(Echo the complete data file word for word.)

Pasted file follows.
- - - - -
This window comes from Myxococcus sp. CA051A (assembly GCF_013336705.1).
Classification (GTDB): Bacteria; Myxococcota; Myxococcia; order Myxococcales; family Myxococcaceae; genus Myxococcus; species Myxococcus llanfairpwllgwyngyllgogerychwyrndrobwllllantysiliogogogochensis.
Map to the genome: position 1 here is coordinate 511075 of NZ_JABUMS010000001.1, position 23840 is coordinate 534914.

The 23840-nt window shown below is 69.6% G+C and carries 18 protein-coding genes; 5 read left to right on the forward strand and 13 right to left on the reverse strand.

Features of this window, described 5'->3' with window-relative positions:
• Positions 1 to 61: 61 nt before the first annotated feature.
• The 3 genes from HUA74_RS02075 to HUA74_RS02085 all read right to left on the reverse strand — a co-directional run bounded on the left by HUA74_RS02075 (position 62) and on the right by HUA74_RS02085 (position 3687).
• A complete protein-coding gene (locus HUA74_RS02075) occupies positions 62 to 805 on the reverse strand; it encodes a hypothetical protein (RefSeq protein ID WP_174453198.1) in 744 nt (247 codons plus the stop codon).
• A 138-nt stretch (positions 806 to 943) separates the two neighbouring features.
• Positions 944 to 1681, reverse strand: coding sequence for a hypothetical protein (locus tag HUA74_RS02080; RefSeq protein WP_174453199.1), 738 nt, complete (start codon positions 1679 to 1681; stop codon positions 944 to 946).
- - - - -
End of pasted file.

This window comes from Myxococcus sp. CA051A (assembly GCF_013336705.1).
Classification (GTDB): Bacteria; Myxococcota; Myxococcia; order Myxococcales; family Myxococcaceae; genus Myxococcus; species Myxococcus llanfairpwllgwyngyllgogerychwyrndrobwllllantysiliogogogochensis.
Map to the genome: position 1 here is coordinate 511075 of NZ_JABUMS010000001.1, position 23840 is coordinate 534914.

The 23840-nt window shown below is 69.6% G+C and carries 18 protein-coding genes; 5 read left to right on the forward strand and 13 right to left on the reverse strand.

Features of this window, described 5'->3' with window-relative positions:
• Positions 1 to 61: 61 nt before the first annotated feature.
• The 3 genes from HUA74_RS02075 to HUA74_RS02085 all read right to left on the reverse strand — a co-directional run bounded on the left by HUA74_RS02075 (position 62) and on the right by HUA74_RS02085 (position 3687).
• A complete protein-coding gene (locus HUA74_RS02075) occupies positions 62 to 805 on the reverse strand; it encodes a hypothetical protein (RefSeq protein ID WP_174453198.1) in 744 nt (247 codons plus the stop codon).
• A 138-nt stretch (positions 806 to 943) separates the two neighbouring features.
• Positions 944 to 1681, reverse strand: coding sequence for a hypothetical protein (locus tag HUA74_RS02080; RefSeq protein WP_174453199.1), 738 nt, complete (start codon positions 1679 to 1681; stop codon positions 944 to 946).